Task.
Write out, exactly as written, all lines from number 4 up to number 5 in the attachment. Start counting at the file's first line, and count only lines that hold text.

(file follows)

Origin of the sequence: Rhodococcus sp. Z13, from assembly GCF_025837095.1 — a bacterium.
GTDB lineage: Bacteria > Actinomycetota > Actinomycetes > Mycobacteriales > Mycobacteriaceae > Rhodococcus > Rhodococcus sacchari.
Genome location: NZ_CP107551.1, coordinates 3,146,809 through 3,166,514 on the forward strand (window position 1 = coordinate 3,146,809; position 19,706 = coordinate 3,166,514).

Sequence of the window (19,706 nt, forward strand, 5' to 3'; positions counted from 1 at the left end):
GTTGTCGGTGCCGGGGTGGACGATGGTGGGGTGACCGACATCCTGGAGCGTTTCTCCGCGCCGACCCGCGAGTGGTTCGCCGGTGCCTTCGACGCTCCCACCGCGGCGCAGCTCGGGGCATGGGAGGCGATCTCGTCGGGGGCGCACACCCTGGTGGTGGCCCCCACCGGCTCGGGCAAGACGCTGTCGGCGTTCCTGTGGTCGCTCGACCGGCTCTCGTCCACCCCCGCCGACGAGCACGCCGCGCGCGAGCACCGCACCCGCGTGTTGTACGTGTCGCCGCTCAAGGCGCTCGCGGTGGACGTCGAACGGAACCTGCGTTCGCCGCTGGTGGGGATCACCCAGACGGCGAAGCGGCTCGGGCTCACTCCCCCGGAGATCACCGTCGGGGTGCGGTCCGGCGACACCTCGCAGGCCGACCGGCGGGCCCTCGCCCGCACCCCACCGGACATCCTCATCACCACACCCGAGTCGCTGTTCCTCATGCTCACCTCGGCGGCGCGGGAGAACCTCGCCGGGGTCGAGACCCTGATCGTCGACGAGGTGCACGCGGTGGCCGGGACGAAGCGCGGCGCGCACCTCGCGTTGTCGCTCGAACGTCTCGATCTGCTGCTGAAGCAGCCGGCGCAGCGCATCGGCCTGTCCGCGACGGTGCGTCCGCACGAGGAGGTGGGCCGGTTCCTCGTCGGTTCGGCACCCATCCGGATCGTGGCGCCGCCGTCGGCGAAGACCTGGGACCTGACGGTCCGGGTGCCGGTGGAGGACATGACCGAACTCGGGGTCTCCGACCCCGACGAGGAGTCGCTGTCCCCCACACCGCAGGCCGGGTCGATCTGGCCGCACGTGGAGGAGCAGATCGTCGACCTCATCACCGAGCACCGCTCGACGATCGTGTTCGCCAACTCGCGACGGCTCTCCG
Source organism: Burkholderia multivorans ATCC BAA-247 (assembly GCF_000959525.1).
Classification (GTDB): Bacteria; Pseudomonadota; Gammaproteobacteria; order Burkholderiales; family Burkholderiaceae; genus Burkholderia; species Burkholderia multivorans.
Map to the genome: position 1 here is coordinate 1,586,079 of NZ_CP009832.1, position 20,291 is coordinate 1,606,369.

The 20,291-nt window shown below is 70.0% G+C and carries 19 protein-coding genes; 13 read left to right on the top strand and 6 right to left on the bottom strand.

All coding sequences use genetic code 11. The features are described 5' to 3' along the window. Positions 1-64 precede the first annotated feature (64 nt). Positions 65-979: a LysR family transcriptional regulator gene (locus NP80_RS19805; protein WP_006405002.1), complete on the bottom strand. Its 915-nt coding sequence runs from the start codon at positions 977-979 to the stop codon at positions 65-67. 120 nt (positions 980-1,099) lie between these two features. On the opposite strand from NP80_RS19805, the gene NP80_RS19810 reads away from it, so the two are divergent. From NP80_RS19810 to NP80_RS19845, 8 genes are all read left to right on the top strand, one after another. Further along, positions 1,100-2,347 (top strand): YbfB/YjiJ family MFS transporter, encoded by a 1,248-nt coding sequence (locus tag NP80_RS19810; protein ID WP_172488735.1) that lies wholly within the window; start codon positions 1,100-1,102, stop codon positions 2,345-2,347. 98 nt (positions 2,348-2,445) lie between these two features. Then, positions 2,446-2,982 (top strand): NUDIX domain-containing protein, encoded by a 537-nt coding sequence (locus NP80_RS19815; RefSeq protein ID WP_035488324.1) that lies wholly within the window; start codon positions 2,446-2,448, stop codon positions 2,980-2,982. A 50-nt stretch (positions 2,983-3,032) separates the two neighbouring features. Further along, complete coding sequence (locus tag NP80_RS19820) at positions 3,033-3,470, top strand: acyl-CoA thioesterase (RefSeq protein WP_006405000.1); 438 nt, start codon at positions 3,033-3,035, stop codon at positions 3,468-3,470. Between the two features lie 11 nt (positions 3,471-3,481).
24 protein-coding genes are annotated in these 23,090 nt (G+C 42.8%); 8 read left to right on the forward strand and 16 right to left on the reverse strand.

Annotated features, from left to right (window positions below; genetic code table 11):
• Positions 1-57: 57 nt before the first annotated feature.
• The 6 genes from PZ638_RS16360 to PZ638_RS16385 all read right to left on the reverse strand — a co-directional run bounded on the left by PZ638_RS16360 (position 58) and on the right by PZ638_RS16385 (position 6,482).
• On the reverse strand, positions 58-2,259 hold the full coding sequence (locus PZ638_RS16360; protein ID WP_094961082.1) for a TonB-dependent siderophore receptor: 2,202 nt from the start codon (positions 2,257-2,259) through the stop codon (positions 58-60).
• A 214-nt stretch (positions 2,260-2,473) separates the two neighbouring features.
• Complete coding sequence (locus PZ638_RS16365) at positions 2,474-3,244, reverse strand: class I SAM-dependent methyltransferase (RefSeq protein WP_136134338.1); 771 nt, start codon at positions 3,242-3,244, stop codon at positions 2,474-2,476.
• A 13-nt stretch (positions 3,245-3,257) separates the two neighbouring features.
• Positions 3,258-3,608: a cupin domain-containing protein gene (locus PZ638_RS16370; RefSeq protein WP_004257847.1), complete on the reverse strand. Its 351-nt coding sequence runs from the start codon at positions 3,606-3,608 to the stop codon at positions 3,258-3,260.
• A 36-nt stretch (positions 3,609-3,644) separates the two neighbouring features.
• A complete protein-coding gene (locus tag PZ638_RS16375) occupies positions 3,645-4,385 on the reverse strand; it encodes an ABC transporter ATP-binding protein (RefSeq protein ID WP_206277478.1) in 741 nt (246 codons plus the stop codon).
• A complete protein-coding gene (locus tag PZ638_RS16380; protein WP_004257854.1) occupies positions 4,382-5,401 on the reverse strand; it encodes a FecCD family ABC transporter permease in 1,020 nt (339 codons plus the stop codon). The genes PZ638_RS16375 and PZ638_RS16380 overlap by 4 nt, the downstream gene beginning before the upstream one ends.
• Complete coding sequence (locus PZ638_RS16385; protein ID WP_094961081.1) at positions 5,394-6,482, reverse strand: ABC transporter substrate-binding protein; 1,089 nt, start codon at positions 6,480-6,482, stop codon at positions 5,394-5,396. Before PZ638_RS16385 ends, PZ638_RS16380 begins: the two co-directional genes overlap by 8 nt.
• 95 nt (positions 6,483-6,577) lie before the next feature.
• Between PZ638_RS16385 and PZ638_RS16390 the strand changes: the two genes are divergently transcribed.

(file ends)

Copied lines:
Sequence of the window (19,706 nt, forward strand, 5' to 3'; positions counted from 1 at the left end):
GTTGTCGGTGCCGGGGTGGACGATGGTGGGGTGACCGACATCCTGGAGCGTTTCTCCGCGCCGACCCGCGAGTGGTTCGCCGGTGCCTTCGACGCTCCCACCGCGGCGCAGCTCGGGGCATGGGAGGCGATCTCGTCGGGGGCGCACACCCTGGTGGTGGCCCCCACCGGCTCGGGCAAGACGCTGTCGGCGTTCCTGTGGTCGCTCGACCGGCTCTCGTCCACCCCCGCCGACGAGCACGCCGCGCGCGAGCACCGCACCCGCGTGTTGTACGTGTCGCCGCTCAAGGCGCTCGCGGTGGACGTCGAACGGAACCTGCGTTCGCCGCTGGTGGGGATCACCCAGACGGCGAAGCGGCTCGGGCTCACTCCCCCGGAGATCACCGTCGGGGTGCGGTCCGGCGACACCTCGCAGGCCGACCGGCGGGCCCTCGCCCGCACCCCACCGGACATCCTCATCACCACACCCGAGTCGCTGTTCCTCATGCTCACCTCGGCGGCGCGGGAGAACCTCGCCGGGGTCGAGACCCTGATCGTCGACGAGGTGCACGCGGTGGCCGGGACGAAGCGCGGCGCGCACCTCGCGTTGTCGCTCGAACGTCTCGATCTGCTGCTGAAGCAGCCGGCGCAGCGCATCGGCCTGTCCGCGACGGTGCGTCCGCACGAGGAGGTGGGCCGGTTCCTCGTCGGTTCGGCACCCATCCGGATCGTGGCGCCGCCGTCGGCGAAGACCTGGGACCTGACGGTCCGGGTGCCGGTGGAGGACATGACCGAACTCGGGGTCTCCGACCCCGACGAGGAGTCGCTGTCCCCCACACCGCAGGCCGGGTCGATCTGGCCGCACGTGGAGGAGCAGATCGTCGACCTCATCACCGAGCACCGCTCGACGATCGTGTTCGCCAACTCGCGACGGCTCTCCG